RainDuck: I became a vendor after quite a bit of experience starting as a buyer. When I discovered the darknet markets, I saw an opportunity to avoid the shadyness that comes with buying drugs from a friend of a friend of that one guy that I met at a bar. I could buy drugs from someone after reading dozens of reviews on their service and product, and feel confident that I was getting what I was paying for.

Unfortunately vendors online can rip people off just as drug dealers in person can. There is a degree of safety, but some vendors follow a pattern of providing legitimate service for a short period of time before ripping a bunch of people off and running away with the money.

I saw an opportunity to provide a legitimate service to my customers. I became a vendor and made it a point to prove that I am honest and trustworthy. I made a name for myself and became known as the type of person who you could trust. I’ve had many opportunities to rip people off without repercussions, but I’ve never once scammed someone. Reputation is everything on the darknet markets, and establishing myself as a trustworthy individual has been far more profitable for me than being a con artist. To summarize, I saw an opportunity to provide a degree of service that is uncommon in the world of drugs, and decided to fill that void.

Were you involved in this industry before your current account? And if so, how long have you been in the business?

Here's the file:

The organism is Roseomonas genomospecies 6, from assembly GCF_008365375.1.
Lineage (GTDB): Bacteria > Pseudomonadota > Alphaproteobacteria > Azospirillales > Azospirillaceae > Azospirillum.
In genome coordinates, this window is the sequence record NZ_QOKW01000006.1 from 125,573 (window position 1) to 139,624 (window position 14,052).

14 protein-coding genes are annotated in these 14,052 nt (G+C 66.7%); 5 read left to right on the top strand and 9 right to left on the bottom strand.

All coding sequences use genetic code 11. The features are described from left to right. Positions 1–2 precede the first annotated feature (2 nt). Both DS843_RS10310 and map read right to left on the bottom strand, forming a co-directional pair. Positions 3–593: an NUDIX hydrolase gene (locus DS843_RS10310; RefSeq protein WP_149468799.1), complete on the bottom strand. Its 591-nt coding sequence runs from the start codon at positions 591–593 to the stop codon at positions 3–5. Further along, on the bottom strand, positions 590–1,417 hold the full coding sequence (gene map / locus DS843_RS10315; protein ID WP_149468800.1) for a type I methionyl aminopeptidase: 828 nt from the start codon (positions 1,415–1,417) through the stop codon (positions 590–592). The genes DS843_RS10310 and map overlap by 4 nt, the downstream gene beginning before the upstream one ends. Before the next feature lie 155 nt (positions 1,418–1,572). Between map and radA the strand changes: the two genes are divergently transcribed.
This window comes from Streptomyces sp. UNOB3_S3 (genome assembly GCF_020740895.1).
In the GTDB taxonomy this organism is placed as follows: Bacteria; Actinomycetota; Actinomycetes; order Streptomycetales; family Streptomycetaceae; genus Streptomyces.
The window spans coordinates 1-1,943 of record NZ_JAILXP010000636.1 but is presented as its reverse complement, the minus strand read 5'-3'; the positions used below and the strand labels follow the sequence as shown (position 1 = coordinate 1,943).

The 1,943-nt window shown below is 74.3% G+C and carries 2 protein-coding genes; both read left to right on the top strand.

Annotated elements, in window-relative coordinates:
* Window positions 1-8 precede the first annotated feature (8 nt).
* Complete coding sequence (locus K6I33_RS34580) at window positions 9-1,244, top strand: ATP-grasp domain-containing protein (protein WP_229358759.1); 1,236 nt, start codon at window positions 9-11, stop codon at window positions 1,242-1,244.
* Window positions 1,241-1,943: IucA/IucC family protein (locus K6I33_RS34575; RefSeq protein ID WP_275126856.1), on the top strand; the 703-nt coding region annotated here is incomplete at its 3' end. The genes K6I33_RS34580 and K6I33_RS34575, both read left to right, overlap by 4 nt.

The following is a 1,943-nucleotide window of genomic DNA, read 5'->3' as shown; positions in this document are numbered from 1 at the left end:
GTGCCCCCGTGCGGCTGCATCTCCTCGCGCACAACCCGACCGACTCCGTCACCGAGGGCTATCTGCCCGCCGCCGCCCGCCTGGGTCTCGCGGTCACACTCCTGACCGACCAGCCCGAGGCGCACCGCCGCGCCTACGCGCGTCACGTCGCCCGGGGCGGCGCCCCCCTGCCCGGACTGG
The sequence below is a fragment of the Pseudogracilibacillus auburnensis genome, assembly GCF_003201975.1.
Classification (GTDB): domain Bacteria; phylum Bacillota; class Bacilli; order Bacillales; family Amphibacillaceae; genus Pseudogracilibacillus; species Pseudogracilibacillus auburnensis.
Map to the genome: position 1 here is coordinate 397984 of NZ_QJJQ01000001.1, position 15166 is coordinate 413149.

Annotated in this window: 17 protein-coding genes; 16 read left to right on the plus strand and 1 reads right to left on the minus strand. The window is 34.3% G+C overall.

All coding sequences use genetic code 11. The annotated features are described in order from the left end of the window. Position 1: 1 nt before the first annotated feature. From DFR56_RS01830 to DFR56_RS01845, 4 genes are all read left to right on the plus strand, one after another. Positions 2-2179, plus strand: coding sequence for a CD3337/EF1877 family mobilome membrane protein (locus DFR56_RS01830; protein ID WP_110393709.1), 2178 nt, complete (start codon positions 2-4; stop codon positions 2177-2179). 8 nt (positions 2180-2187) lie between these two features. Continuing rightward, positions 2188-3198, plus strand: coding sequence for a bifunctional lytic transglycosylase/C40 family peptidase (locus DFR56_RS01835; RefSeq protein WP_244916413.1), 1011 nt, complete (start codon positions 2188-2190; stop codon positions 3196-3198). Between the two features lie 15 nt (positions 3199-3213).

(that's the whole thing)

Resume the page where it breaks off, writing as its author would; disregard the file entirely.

I have indeed been involved prior to my current account. Unfortunately I can’t go into specifics. Staying anonymous is the most important factor to any vendor who values his/her freedom, and being in the spotlight is not always a good thing. When someone has too much attention drawn to them it’s sometimes best to step back and lay low for awhile, and that applies to the internet just as much as to drug dealers in real life.

You are currently using a centralized marketplace. What are your thoughts on decentralized marketplaces (i.e. the Dark Market project) and what they mean for the future of online commerce?
Good question. To those who don’t know, centralized marketplaces hold all of the money for you. Tens of thousands of buyers and vendors will trust the marketplace to hold their money in escrow, and they release the funds from the buyer to the seller when both users confirm that the transaction has been complete.